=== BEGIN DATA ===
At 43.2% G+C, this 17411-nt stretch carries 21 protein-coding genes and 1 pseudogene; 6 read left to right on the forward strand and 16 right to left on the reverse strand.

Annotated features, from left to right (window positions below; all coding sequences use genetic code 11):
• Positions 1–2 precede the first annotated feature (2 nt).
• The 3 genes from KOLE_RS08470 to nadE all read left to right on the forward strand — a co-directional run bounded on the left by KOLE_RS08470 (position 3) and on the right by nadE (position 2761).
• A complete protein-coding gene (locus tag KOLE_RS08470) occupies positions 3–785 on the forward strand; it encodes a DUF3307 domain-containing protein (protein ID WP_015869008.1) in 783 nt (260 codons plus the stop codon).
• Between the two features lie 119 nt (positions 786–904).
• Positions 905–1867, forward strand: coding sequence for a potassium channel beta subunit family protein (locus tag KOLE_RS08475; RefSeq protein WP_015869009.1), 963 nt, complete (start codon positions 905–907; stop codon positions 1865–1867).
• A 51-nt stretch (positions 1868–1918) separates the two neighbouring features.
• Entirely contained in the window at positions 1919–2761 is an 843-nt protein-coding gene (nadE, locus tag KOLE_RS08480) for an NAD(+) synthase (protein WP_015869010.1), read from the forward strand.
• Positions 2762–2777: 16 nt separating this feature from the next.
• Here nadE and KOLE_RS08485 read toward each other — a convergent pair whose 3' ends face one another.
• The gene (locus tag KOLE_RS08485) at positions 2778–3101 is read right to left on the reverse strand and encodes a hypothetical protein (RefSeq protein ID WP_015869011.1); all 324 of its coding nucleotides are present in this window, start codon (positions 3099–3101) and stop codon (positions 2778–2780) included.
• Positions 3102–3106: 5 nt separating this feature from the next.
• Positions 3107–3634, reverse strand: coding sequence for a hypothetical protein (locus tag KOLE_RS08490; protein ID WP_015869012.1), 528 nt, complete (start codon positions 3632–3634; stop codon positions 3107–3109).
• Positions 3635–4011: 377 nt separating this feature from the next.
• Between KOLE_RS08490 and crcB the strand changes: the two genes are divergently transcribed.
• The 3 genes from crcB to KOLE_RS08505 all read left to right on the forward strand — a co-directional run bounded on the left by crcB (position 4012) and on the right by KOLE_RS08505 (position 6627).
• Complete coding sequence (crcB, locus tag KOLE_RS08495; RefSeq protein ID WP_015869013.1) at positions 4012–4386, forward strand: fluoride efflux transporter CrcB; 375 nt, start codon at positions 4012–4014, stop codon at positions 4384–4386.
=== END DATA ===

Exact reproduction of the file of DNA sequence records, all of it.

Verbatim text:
At 43.2% G+C, this 17411-nt stretch carries 21 protein-coding genes and 1 pseudogene; 6 read left to right on the forward strand and 16 right to left on the reverse strand.

Annotated features, from left to right (window positions below; all coding sequences use genetic code 11):
• Positions 1–2 precede the first annotated feature (2 nt).
• The 3 genes from KOLE_RS08470 to nadE all read left to right on the forward strand — a co-directional run bounded on the left by KOLE_RS08470 (position 3) and on the right by nadE (position 2761).
• A complete protein-coding gene (locus tag KOLE_RS08470) occupies positions 3–785 on the forward strand; it encodes a DUF3307 domain-containing protein (protein ID WP_015869008.1) in 783 nt (260 codons plus the stop codon).
• Between the two features lie 119 nt (positions 786–904).
• Positions 905–1867, forward strand: coding sequence for a potassium channel beta subunit family protein (locus tag KOLE_RS08475; RefSeq protein WP_015869009.1), 963 nt, complete (start codon positions 905–907; stop codon positions 1865–1867).
• A 51-nt stretch (positions 1868–1918) separates the two neighbouring features.
• Entirely contained in the window at positions 1919–2761 is an 843-nt protein-coding gene (nadE, locus tag KOLE_RS08480) for an NAD(+) synthase (protein WP_015869010.1), read from the forward strand.
• Positions 2762–2777: 16 nt separating this feature from the next.
• Here nadE and KOLE_RS08485 read toward each other — a convergent pair whose 3' ends face one another.
• The gene (locus tag KOLE_RS08485) at positions 2778–3101 is read right to left on the reverse strand and encodes a hypothetical protein (RefSeq protein ID WP_015869011.1); all 324 of its coding nucleotides are present in this window, start codon (positions 3099–3101) and stop codon (positions 2778–2780) included.
• Positions 3102–3106: 5 nt separating this feature from the next.
• Positions 3107–3634, reverse strand: coding sequence for a hypothetical protein (locus tag KOLE_RS08490; protein ID WP_015869012.1), 528 nt, complete (start codon positions 3632–3634; stop codon positions 3107–3109).
• Positions 3635–4011: 377 nt separating this feature from the next.
• Between KOLE_RS08490 and crcB the strand changes: the two genes are divergently transcribed.
• The 3 genes from crcB to KOLE_RS08505 all read left to right on the forward strand — a co-directional run bounded on the left by crcB (position 4012) and on the right by KOLE_RS08505 (position 6627).
• Complete coding sequence (crcB, locus tag KOLE_RS08495; RefSeq protein ID WP_015869013.1) at positions 4012–4386, forward strand: fluoride efflux transporter CrcB; 375 nt, start codon at positions 4012–4014, stop codon at positions 4384–4386.